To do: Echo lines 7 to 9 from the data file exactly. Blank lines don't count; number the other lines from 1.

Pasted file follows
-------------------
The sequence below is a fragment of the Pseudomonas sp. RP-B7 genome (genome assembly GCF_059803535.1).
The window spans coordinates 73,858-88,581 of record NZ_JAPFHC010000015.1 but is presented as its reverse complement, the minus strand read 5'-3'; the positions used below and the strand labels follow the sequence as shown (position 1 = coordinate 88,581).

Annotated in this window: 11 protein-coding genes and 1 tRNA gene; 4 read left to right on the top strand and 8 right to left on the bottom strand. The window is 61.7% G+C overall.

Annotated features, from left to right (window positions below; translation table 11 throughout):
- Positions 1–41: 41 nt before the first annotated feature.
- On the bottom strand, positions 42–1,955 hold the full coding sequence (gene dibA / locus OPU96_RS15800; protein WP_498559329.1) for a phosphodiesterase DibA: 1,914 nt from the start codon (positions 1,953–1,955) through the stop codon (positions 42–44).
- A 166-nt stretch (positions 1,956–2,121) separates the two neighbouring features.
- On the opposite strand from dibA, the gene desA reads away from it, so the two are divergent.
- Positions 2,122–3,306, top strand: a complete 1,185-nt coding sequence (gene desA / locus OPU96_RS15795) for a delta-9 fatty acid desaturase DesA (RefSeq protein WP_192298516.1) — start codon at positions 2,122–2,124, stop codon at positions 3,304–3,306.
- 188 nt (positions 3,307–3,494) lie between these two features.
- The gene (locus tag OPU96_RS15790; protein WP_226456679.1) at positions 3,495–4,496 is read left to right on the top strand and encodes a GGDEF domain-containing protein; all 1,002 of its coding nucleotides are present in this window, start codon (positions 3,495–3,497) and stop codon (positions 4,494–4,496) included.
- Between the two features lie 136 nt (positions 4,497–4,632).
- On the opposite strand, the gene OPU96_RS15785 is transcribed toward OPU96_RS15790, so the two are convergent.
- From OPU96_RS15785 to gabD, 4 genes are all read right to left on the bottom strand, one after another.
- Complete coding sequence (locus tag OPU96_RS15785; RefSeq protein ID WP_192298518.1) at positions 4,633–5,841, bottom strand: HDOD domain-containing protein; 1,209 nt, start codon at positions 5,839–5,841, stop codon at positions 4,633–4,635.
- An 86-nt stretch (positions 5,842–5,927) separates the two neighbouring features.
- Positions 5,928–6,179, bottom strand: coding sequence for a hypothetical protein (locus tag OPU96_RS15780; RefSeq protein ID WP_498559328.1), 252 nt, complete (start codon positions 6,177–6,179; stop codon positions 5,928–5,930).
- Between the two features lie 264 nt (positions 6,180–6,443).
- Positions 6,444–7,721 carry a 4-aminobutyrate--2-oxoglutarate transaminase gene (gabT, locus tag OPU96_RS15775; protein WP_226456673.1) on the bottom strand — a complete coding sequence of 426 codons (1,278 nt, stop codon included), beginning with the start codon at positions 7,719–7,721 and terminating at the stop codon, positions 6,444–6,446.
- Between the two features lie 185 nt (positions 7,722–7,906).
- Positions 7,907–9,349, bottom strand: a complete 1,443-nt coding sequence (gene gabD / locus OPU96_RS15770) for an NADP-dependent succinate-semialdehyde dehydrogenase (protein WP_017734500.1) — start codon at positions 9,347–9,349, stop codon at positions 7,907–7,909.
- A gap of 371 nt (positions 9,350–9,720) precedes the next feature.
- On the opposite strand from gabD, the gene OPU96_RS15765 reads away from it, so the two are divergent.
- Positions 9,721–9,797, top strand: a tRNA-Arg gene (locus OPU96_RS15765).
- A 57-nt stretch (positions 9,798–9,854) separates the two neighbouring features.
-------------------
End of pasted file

- A 166-nt stretch (positions 1,956–2,121) separates the two neighbouring features.
- On the opposite strand from dibA, the gene desA reads away from it, so the two are divergent.
- Positions 2,122–3,306, top strand: a complete 1,185-nt coding sequence (gene desA / locus OPU96_RS15795) for a delta-9 fatty acid desaturase DesA (RefSeq protein WP_192298516.1) — start codon at positions 2,122–2,124, stop codon at positions 3,304–3,306.